Box Office Preview: Brad Pitt No Match for 'Breaking Dawn - Part 2,' 'Skyfall'

Killing Them Softly Brad Pitt Gun - H 2012
The Weinstein Company

Killing Them Softly Brad Pitt Gun - H 2012

Pitt's indie crime drama "Killing Them Softly" and horror sequel "The Collector" open Friday at the North American box office.

Andrew Dominik's Killing Them Softly, opening Friday, could mark Brad Pitt's lowest nationwide opening in more than a decade.

Box-office observers expect the modestly budgeted independent film to gross in the $8 million to $10 million range. The Weinstein Co. bought U.S. distribution rights from Inferno Entertainment, which financed the crime drama with Pitt's Plan B production company and Megan Ellison's Annapurna Pictures.

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Holdovers Twilight: Breaking Dawn -- Part 2 and Skyfall are expected to lead the box office overall, with a crush of films duking it out for the remaining top spots, including Killing Them Softly, Lincoln, Life of Pi, Rise of the Guardians and Wreck-It Ralph.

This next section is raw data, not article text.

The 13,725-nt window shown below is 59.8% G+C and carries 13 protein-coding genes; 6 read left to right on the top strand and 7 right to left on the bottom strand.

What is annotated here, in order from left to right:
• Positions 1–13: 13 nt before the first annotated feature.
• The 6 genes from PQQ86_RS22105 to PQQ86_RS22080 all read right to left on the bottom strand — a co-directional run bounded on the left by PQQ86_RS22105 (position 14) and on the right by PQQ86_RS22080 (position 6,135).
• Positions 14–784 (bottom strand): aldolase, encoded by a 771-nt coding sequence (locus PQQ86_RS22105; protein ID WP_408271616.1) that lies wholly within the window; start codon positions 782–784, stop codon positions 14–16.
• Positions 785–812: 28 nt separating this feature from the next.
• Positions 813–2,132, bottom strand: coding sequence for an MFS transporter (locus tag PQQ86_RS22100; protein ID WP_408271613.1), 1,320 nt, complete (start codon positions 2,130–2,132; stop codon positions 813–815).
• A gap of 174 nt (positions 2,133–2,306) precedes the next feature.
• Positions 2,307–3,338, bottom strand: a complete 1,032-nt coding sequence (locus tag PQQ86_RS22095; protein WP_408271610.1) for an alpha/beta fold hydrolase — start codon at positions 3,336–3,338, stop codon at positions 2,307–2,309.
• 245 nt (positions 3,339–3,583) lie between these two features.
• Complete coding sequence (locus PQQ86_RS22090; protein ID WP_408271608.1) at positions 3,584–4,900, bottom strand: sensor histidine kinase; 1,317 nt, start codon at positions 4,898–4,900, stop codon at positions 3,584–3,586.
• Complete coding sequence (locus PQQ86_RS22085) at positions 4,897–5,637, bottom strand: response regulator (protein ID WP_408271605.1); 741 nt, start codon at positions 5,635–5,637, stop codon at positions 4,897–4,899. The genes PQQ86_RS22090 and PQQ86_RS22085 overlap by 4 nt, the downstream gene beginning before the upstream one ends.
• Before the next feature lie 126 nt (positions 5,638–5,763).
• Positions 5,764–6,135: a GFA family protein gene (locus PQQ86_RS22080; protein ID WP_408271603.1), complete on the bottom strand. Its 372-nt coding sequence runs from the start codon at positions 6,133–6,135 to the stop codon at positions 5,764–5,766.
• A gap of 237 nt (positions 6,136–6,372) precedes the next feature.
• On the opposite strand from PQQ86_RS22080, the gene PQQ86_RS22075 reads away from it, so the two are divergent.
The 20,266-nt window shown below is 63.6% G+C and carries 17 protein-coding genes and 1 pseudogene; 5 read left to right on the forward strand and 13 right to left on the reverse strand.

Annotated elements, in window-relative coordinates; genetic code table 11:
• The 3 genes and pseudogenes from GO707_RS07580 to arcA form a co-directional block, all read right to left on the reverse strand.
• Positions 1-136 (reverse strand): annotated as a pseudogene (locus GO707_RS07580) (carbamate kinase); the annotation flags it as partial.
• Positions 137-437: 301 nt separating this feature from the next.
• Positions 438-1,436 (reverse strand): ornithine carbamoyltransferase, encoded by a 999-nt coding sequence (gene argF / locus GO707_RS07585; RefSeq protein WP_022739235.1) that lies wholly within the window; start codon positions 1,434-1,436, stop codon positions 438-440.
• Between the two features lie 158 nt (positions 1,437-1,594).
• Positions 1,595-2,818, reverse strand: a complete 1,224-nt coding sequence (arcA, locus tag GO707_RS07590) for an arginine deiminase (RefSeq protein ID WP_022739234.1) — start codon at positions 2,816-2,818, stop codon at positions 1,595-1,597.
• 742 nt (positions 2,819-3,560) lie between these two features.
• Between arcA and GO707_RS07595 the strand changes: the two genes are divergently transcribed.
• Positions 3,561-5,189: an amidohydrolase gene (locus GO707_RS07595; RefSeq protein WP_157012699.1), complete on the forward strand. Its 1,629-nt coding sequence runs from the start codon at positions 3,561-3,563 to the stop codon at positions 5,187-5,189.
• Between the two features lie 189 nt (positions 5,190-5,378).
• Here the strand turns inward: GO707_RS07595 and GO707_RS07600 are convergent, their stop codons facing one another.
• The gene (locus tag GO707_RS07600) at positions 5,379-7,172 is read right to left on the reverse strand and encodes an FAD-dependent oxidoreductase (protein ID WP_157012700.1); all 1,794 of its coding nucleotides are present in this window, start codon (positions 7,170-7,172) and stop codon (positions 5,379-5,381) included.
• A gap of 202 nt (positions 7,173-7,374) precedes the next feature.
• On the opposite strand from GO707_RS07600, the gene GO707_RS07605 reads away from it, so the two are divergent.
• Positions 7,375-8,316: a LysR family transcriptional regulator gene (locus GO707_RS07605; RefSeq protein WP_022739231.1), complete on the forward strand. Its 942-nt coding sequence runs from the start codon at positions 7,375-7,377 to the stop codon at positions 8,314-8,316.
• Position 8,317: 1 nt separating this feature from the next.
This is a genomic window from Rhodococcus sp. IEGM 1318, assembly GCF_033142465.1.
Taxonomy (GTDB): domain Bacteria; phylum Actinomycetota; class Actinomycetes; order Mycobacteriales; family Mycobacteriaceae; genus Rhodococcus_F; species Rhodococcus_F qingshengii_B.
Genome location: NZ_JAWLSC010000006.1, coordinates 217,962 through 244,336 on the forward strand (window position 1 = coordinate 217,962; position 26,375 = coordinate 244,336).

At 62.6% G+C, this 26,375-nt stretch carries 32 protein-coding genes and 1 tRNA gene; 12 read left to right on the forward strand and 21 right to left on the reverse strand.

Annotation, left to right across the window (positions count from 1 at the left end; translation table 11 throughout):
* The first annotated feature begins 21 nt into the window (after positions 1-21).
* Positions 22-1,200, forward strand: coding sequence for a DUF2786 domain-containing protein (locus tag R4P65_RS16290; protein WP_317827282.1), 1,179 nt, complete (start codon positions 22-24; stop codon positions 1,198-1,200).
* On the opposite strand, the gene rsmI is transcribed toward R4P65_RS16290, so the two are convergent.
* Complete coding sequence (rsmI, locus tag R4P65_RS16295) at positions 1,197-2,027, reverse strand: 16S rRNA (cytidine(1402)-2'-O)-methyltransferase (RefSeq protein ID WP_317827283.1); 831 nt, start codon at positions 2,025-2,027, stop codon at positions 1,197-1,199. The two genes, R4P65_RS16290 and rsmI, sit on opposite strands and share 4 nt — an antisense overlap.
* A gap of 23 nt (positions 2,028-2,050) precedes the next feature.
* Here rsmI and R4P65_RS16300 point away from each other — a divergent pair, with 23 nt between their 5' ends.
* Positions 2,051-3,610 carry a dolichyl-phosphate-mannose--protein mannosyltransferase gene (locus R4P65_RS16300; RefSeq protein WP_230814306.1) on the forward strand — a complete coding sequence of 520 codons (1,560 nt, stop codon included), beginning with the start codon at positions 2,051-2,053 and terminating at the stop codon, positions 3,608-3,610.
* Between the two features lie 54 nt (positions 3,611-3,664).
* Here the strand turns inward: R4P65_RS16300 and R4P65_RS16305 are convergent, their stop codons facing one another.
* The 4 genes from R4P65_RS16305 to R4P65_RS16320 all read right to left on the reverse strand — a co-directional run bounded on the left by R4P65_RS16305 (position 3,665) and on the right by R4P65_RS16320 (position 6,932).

The weekend after Thanksgiving is generally devoid of big studio releases, and this year is no exception.

After Killing Them Softly, the only other new release is horror pic The Collection, a sequel to 2009's The Collector. Both were independently financed, with The Collection distributed in North America by LD Entertainment. The movie is expected to open in the $4 million range.

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Killing Them Softly, based on the 1974 novel Cogan's Trade by George V. Higgins, stars Pitt as professional enforcer Jackie Cogan, who is charged with investigating a robbery at a mob-protected poker game. Budgeted at $15 million, the film also stars Ray Liotta, James Gandolfini and Sam Shepard.

The movie made its world premiere at the Cannes Film Festival in May; its release subsequently was moved from September to November.

Pitt is a consistently strong box-office draw, and there's always a chance Killing Them Softly could overperform. Among his nationwide live-action releases, his lowest domestic openings in the past 18 years have been $11 million for Fight Club in 1999 and $10 million for Seven Years in Tibet in 1997.